Religions making exclusive claims to owning truth such as Christianity have had to contend with a number of ideological challenges over the millennia, especially those threatening this ownership. In western zones (such as the United Kingdom, the United States, and even in South Africa) there are several areas of primacy where ideological challenges to the religious particularism and a Christian worldview are present:  religious particularism,  religious pluralism,  post-Enlightenment secularism, and  post-modern philosophy.
Particularism is a feature of many world religions, particularly those of the Abrahamic kind (Judaism, Christianity, and Islam), which claim exclusive ownership of symbols such as Truth and God. In the West, Christian particularism has met robust opposition from advocates of a post-modernist philosophical mindset and of pluralistic religious worldviews. Such critics of Christian particularism charge that the Christian religion is intolerant in its outlook. It is intolerant because it refuses to tolerate the notion that other worldviews have equal ownership to symbols such as God and Truth. Through the Christian worldview’s claim of ownership of symbols it must by definition reject that anyone else outside of its own worldview can also have legitimate ownership. Proponents of religiously pluralistic worldviews typically do not wish for any one group or worldview to monopolize religious truth, and therefore are bound to be critical of religions that attempt to do so. Secularists and atheists are also critical of religious particularism simply because they are already skeptical of religious worldviews themselves, including Christianity. If religious worldviews constitute little more than myths, fantasies, and falsehoods then they cannot be true in their particularists beliefs and claims.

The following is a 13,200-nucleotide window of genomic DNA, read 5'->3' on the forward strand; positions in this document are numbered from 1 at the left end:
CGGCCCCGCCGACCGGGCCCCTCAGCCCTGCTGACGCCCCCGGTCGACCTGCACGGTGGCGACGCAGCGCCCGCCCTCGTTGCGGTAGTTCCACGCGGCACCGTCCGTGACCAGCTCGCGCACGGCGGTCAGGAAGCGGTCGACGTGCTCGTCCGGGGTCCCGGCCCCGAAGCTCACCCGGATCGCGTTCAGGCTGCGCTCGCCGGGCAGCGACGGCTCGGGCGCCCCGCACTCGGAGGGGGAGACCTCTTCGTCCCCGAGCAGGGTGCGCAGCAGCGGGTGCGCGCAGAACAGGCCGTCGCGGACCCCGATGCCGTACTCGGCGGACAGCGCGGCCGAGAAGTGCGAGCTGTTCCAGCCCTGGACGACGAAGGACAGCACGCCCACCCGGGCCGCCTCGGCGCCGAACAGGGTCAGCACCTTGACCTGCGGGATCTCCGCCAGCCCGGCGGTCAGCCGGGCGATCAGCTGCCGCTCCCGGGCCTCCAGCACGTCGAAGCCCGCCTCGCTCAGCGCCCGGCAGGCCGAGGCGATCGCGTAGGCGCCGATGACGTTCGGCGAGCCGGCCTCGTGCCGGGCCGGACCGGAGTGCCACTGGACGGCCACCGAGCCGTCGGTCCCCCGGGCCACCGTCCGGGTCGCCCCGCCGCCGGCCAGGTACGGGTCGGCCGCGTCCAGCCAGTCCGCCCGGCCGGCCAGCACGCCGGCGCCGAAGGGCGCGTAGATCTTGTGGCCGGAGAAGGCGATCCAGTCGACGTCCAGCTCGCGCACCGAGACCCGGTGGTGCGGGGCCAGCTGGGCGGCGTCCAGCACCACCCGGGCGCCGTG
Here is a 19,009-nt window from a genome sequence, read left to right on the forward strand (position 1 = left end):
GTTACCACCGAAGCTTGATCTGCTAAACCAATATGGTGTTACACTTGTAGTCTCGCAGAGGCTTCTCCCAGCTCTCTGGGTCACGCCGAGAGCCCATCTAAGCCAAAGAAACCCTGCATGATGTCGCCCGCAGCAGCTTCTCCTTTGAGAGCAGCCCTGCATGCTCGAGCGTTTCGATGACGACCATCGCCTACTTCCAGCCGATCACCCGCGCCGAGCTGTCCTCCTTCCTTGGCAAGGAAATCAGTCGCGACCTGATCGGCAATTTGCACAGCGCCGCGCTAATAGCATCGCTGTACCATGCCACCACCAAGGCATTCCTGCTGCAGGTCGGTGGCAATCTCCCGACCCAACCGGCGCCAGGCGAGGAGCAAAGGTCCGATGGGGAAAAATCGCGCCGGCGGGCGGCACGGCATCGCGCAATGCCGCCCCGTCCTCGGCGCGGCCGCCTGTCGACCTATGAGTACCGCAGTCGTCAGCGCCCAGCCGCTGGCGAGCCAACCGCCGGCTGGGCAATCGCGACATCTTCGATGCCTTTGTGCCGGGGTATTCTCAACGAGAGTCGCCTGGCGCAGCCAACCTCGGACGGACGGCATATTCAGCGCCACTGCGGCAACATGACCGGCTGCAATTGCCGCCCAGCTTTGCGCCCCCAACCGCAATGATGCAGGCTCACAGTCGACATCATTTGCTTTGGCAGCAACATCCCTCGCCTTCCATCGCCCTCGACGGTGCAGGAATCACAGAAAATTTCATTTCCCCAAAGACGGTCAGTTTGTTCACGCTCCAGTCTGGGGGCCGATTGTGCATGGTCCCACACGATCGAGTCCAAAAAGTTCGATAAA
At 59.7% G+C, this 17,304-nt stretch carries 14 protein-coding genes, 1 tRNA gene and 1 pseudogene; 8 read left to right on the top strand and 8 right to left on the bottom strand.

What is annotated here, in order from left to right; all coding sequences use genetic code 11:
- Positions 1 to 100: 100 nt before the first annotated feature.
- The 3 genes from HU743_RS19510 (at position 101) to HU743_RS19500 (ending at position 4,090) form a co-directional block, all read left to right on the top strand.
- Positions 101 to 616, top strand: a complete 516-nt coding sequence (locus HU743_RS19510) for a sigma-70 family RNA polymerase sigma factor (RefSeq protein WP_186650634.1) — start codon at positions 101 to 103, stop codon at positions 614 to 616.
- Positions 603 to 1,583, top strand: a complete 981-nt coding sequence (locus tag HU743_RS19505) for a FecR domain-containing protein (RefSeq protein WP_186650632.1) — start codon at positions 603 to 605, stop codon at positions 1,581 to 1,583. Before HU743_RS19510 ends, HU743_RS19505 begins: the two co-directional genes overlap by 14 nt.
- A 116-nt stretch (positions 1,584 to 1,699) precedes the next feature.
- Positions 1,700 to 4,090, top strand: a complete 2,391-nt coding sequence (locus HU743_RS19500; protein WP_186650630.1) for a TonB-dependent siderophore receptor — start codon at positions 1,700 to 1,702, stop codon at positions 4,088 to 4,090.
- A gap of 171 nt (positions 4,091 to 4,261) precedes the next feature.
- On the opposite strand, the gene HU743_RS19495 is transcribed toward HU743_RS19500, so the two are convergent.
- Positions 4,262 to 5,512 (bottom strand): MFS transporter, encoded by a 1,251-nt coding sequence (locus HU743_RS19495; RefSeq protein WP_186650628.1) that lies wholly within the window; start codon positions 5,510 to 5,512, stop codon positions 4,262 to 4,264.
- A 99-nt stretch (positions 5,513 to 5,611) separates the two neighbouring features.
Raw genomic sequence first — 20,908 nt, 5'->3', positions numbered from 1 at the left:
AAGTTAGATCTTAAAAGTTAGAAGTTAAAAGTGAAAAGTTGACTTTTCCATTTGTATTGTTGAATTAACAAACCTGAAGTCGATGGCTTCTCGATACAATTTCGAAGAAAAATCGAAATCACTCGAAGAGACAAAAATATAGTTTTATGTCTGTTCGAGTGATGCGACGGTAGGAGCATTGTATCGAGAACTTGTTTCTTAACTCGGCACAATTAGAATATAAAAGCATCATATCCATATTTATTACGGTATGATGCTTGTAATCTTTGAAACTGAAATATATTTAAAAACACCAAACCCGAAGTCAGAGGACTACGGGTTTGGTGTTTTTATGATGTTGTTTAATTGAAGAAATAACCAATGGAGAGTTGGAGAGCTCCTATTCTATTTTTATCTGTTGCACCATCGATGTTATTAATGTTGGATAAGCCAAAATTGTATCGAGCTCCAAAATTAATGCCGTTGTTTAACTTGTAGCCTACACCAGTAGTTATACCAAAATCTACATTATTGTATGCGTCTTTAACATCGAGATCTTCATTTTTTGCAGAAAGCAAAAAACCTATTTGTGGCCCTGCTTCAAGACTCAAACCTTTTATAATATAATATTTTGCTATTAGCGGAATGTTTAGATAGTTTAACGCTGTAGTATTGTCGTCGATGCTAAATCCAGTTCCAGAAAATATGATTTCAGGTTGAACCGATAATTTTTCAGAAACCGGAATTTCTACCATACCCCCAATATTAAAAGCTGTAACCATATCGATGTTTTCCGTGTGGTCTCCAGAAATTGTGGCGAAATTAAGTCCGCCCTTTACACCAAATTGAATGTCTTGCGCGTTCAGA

Although Christianity is still the largest religion in terms of followers within the United Kingdom (59.5%) and the United States (70.6%) the ideological climate, as evidenced by the smorgasbord of religious beliefs accessible to and accepted by members of society, is far more pluralistic today than ever before. The United States is home to Bahá’ís, Buddhists, Christians, Jews, Hindus, Muslims, Native American religionists, New Agers (including Pagan and Wiccan proponents), Rastafarians, Sikhs, and Taoists. Certainly the social setting is diverse. Religion historian Wilfred Cantwell Smith (1916-2000) once penned that a single religious perspective within a pluralistic society is akin to the Earth being a minor planet in a vast galaxy, and that it would therefore not be uncommon for a theologian’s readers to be “Buddhists, or to have Muslim husbands, or Hindu colleagues” (1). For Smith, it was beyond doubt that people living with pluralistic societies in which disparate theologies, faiths, beliefs, and religions were believed in and practiced. This is why a number of scholars of religion are focusing on a comparative study of religions (2). It is also why Christian apologists have found it necessary to debate intellectual thinkers and proponents of other religious (and non-religious) worldviews.